Entering the third season since his retirement from the game of baseball, Major League Baseball’s all-time leading homerun hitter is up against one of the toughest pitches he has ever seen.

Barry Bonds is enduring a gruesome trial in the aftermath of the BALCO steroid scandal dating back to a 2002 United State Federal government investigation of a Bay Area laboratory.

The former Giants slugger is up against some serious chin-music since allegations have arisen claiming he lied to a grand jury in 2003 about knowingly taking steroids.

The case U.S. vs. Barry Bonds stands to be a monumental ruling for the government in their attempt to eliminate steroids from professional sports.

Several important witnesses have already taken the stand against Bonds, providing first-hand evidence against the defense’s claim that Bonds never “knowingly took steroids.”

(Remember that Bonds first claimed that he never took steroids. He has now shifted his argument so that it reflects that he never knowingly took steroids).

Regardless of the jury’s ruling, if Bonds receives little to no jail time or is acquitted despite the strong evidence, the case may test the public’s tolerance for lengthy and expensive legal battles with athletes who took performance enhancing drugs (PEDs).

It may put an end to the government’s fight against other athletes – Roger Clemens, Lance Armstrong and others – who have been accused of lying to Congress about doping.

Thus, it could set the government back several years in their fight against PEDs in professional sports.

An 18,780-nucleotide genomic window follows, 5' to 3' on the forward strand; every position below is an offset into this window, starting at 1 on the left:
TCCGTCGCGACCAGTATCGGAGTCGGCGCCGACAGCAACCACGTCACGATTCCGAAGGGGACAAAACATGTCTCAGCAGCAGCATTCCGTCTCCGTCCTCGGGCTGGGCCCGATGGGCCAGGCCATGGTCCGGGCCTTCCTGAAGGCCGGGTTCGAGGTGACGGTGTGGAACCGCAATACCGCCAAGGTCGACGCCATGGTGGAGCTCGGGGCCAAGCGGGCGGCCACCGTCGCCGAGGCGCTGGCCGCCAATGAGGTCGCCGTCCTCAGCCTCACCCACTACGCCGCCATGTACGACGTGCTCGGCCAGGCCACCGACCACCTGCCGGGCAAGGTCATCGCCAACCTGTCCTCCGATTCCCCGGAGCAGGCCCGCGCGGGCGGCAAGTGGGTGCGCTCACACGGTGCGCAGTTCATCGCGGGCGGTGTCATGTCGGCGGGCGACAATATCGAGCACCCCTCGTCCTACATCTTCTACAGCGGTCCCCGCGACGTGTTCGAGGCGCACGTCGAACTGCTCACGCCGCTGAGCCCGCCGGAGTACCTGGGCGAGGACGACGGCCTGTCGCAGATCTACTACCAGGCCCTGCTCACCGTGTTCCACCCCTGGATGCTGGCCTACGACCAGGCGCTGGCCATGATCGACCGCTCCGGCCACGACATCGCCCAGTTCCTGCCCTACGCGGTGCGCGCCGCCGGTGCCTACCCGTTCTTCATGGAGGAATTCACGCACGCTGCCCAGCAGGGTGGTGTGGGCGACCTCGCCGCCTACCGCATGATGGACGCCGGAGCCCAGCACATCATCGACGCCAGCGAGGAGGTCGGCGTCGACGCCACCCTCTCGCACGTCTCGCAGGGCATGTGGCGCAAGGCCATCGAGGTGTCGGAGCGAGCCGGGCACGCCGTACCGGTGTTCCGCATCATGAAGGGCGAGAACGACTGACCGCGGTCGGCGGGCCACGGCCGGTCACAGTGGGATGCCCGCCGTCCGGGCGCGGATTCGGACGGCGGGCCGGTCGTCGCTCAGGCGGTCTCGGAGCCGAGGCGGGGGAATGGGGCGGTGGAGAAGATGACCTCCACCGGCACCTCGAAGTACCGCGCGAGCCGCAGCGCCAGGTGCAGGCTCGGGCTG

Though Bonds may or may not be guilty – and my gut feeling says he is – his attorneys will likely attempt to portray Barry Bonds, the face of the steroid era in baseball, as a victim in this case.

Since the initial investigation began in 2003, Bonds has been the focal point of the BALCO investigation.

While others have been targeted along the way, the case has always been about destroying the home run king.

Furthermore, the accusations against Bonds are widely perceived as unworthy of time, money, effort and man-power.

An unlimited amount of resources have been put towards the case and, as Sports Illustrated reports, federal prosecutors not working it privately complain about the resources dedicated to Bonds’s prosecution.

Due to the budget cuts, courtesy of a flailing economy, prosecutors are working shorthanded on issues they would argue are far more important – immigration and drug issues – than knocking Bonds out of the park for lying to a grand jury.

Even if Bonds is convicted, it is unlikely that he will spend any time in jail. The longest sentence given to a BALCO perjurer thus far was handed out to former Olympic track coach, Trevor Graham, who received a year of home confinement.

With those facts in place, the question remains: Is Barry Bonds just simply a criminal? Or is he also a victim? I say both.